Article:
• OBJECTIVES: Parental exposure to pesticides and the risk of leukemia in offspring were examined in a population-based case-control study in Costa Rica. METHODS: All cases of childhood leukemia (N=334), in 1995-2000, were identified at the Cancer Registry and the Children's Hospital. Population controls (N=579) were drawn from the National Birth Registry. Interviews of parents were conducted using conventional and icon-based calendar forms. An exposure model was constructed for 25 pesticides in five time periods. RESULTS: Mothers' exposures to any pesticides during the year before conception and during the first and second trimesters were associated with the risk [odds ratio (OR) 2.4, 95% confidence interval (95% CI) 1.0-5.9; OR 22, 95% CI 2.8-171.5; OR 4.5, 95% CI 1.4-14.7, respectively] and during anytime (OR 2.2, 95% CI 1.0-4.8). An association was found for fathers' exposures to any pesticides during the second trimester (OR 1.5, 95% CI 1.0-2.3). An increased risk with respect to organophosphates was found for mothers during the first trimester (OR 3.5, 95% CI 1.0-12.2) and for fathers during the year before conception and the first trimester (OR 1.5, 95% CI 1.0-2.2 and OR 1.6, 95% CI 1.0-2.6, respectively), and benzimidazoles during the first, second, and third trimesters of pregnancy (OR 2.2, 95% CI 1.0-4.4; OR 2.2, 95% CI 1.0-5.0; OR 2.2, 95% CI 1.0-5.2, respectively). There was a suggestion of an exposure-response gradient for fathers as regards picloram, benomyl, and paraquat. Age at diagnosis was positively associated with fathers' exposures and inversely associated with mothers' exposures. CONCLUSIONS: The results suggest that parental exposure to certain pesticides may increase the risk of leukemia in offspring.
  • Pearce, Neil E, et al. (författare)
  • IARC Monographs : 40 Years of Evaluating Carcinogenic Hazards to Humans
  • 2015
  • Ingår i: Journal of Environmental Health Perspectives. - 0091-6765 .- 1552-9924. ; 123:6, s. 507-514
  • Tidskriftsartikel (refereegranskat)abstract
    • BACKGROUND: Recently the International Agency for Research on Cancer (IARC) Programme for the Evaluation of Carcinogenic Risks to Humans has been criticized for several of its evaluations, and also the approach used to perform these evaluations. Some critics have claimed that IARC Working Groups' failures to recognize study weaknesses and biases of Working Group members have led to inappropriate classification of a number of agents as carcinogenic to humans.OBJECTIVES: The authors of this paper are scientists from various disciplines relevant to the identification and hazard evaluation of human carcinogens. We have examined here criticisms of the IARC classification process to determine the validity of these concerns. We review the history of IARC evaluations and describe how the IARC evaluations are performed.DISCUSSION: We conclude that these recent criticisms are unconvincing. The procedures employed by IARC to assemble Working Groups of scientists from the various discipline and the techniques followed to review the literature and perform hazard assessment of various agents provide a balanced evaluation and an appropriate indication of the weight of the evidence. Some disagreement by individual scientists to some evaluations is not evidence of process failure. The review process has been modified over time and will undoubtedly be altered in the future to improve the process. Any process can in theory be improved, and we would support continued review and improvement of the IARC processes. This does not mean, however, that the current procedures are flawed.CONCLUSIONS: The IARC Monographs have made, and continue to make, major contributions to the scientific underpinning for societal actions to improve the public's health.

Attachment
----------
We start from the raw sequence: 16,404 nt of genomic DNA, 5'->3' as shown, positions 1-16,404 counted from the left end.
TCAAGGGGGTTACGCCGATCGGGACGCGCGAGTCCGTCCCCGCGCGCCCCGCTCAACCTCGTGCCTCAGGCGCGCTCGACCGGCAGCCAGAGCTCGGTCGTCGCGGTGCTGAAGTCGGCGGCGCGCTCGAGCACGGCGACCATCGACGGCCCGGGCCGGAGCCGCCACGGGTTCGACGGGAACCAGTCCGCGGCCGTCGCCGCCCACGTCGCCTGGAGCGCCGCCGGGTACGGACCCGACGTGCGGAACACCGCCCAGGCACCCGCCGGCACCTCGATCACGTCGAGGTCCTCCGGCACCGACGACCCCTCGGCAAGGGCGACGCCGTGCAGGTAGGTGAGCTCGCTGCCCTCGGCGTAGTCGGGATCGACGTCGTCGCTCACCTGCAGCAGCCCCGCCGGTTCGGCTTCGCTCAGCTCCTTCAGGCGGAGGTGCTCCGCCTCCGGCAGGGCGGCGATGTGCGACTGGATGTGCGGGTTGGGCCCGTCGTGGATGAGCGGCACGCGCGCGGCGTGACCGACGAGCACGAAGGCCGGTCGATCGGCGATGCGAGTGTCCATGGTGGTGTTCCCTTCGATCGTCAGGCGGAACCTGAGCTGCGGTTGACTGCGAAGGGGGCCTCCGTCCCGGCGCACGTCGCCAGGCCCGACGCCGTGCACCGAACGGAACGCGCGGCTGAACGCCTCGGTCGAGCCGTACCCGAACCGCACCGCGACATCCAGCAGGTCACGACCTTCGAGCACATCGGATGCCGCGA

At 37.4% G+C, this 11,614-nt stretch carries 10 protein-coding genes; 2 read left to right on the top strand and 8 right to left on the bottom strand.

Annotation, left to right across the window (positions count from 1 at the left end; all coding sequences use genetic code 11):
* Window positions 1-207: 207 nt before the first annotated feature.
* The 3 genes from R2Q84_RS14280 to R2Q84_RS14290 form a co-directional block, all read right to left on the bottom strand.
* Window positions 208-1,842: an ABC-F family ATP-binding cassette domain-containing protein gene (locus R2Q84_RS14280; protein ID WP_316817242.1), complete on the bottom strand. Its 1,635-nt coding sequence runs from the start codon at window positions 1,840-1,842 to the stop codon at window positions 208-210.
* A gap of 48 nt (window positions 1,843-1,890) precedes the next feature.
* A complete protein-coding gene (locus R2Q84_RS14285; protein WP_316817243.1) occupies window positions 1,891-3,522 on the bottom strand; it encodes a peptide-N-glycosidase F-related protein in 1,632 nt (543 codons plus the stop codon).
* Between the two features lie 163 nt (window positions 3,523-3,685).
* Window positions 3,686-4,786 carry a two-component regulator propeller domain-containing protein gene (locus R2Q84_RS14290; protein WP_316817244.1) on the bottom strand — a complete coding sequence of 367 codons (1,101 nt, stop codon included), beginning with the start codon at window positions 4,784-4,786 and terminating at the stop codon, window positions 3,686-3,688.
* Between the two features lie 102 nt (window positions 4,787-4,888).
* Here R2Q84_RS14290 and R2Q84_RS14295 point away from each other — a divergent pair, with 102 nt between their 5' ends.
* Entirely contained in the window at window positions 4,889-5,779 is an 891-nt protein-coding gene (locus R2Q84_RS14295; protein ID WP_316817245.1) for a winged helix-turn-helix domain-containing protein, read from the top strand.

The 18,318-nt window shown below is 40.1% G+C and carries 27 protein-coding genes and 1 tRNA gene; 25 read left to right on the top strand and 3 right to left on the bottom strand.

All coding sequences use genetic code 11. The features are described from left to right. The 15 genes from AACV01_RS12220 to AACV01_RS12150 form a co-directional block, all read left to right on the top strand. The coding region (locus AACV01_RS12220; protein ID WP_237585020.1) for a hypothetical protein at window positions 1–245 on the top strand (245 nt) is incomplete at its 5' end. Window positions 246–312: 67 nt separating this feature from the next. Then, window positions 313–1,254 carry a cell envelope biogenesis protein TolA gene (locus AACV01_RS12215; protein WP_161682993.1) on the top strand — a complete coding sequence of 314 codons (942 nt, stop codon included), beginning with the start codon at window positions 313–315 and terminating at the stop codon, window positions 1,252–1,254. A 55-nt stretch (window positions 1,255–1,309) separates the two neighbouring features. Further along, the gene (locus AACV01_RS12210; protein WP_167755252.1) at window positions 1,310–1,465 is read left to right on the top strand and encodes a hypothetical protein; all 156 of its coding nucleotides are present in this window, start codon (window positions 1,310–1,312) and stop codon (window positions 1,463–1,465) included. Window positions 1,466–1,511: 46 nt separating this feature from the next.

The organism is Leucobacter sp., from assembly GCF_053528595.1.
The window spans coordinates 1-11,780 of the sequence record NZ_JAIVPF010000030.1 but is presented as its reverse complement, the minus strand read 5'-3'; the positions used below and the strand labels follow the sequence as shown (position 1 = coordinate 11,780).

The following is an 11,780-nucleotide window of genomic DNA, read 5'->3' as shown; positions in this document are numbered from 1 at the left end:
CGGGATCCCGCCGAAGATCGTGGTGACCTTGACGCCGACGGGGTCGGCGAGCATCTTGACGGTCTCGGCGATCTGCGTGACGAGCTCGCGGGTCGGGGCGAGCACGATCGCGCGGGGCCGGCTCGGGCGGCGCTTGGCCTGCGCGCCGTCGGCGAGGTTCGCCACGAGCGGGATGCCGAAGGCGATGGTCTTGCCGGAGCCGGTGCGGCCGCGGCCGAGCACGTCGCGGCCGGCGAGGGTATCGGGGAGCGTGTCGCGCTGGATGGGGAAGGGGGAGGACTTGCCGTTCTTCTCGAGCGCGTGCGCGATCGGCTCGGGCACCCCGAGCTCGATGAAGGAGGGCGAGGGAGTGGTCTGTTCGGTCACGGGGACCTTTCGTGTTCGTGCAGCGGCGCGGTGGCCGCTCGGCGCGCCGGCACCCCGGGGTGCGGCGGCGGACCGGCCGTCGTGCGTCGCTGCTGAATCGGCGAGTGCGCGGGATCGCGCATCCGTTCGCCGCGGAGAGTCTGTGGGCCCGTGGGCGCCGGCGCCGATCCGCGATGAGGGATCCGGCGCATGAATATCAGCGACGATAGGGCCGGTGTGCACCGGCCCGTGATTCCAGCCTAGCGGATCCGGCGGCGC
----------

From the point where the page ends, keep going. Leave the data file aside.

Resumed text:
• Peraza, Sandra, et al. (författare)
  • Decreased Kidney Function Among Agricultural Workers in El Salvador
  • 2012
  • Ingår i: American Journal of Kidney Diseases. - : Elsevier. - 1523-6838. ; 59:4, s. 531-540
  • Tidskriftsartikel (refereegranskat)abstract